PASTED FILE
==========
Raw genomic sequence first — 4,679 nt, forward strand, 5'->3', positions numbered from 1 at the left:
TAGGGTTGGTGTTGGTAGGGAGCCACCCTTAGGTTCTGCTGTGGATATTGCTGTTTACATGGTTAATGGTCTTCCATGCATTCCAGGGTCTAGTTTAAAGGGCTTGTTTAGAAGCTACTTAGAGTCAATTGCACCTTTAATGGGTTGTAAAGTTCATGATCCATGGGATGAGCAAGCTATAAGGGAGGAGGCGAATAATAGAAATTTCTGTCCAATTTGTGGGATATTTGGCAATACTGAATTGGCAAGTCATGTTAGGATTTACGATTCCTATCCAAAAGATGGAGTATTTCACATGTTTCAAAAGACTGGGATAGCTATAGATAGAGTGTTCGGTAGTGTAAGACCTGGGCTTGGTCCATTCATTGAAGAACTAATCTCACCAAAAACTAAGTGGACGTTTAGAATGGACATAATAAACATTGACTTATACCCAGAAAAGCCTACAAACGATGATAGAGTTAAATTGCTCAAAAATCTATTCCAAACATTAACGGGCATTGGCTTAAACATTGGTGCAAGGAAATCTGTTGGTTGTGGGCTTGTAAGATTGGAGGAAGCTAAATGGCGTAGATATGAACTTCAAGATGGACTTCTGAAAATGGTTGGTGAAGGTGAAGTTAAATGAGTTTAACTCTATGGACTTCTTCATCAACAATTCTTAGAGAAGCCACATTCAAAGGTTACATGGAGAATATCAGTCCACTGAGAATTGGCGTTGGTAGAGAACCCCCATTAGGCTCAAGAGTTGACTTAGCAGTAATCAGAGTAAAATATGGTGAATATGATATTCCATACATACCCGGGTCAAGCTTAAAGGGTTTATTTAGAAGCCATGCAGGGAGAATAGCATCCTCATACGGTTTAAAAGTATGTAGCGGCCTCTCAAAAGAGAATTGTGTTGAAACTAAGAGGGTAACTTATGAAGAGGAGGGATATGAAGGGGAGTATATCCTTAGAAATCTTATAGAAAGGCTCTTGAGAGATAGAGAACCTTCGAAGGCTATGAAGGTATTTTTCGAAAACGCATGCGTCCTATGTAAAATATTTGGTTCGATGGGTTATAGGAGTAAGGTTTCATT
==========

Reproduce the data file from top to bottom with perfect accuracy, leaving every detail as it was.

Raw genomic sequence first — 4,679 nt, forward strand, 5'->3', positions numbered from 1 at the left:
TAGGGTTGGTGTTGGTAGGGAGCCACCCTTAGGTTCTGCTGTGGATATTGCTGTTTACATGGTTAATGGTCTTCCATGCATTCCAGGGTCTAGTTTAAAGGGCTTGTTTAGAAGCTACTTAGAGTCAATTGCACCTTTAATGGGTTGTAAAGTTCATGATCCATGGGATGAGCAAGCTATAAGGGAGGAGGCGAATAATAGAAATTTCTGTCCAATTTGTGGGATATTTGGCAATACTGAATTGGCAAGTCATGTTAGGATTTACGATTCCTATCCAAAAGATGGAGTATTTCACATGTTTCAAAAGACTGGGATAGCTATAGATAGAGTGTTCGGTAGTGTAAGACCTGGGCTTGGTCCATTCATTGAAGAACTAATCTCACCAAAAACTAAGTGGACGTTTAGAATGGACATAATAAACATTGACTTATACCCAGAAAAGCCTACAAACGATGATAGAGTTAAATTGCTCAAAAATCTATTCCAAACATTAACGGGCATTGGCTTAAACATTGGTGCAAGGAAATCTGTTGGTTGTGGGCTTGTAAGATTGGAGGAAGCTAAATGGCGTAGATATGAACTTCAAGATGGACTTCTGAAAATGGTTGGTGAAGGTGAAGTTAAATGAGTTTAACTCTATGGACTTCTTCATCAACAATTCTTAGAGAAGCCACATTCAAAGGTTACATGGAGAATATCAGTCCACTGAGAATTGGCGTTGGTAGAGAACCCCCATTAGGCTCAAGAGTTGACTTAGCAGTAATCAGAGTAAAATATGGTGAATATGATATTCCATACATACCCGGGTCAAGCTTAAAGGGTTTATTTAGAAGCCATGCAGGGAGAATAGCATCCTCATACGGTTTAAAAGTATGTAGCGGCCTCTCAAAAGAGAATTGTGTTGAAACTAAGAGGGTAACTTATGAAGAGGAGGGATATGAAGGGGAGTATATCCTTAGAAATCTTATAGAAAGGCTCTTGAGAGATAGAGAACCTTCGAAGGCTATGAAGGTATTTTTCGAAAACGCATGCGTCCTATGTAAAATATTTGGTTCGATGGGTTATAGGAGTAAGGTTTCATT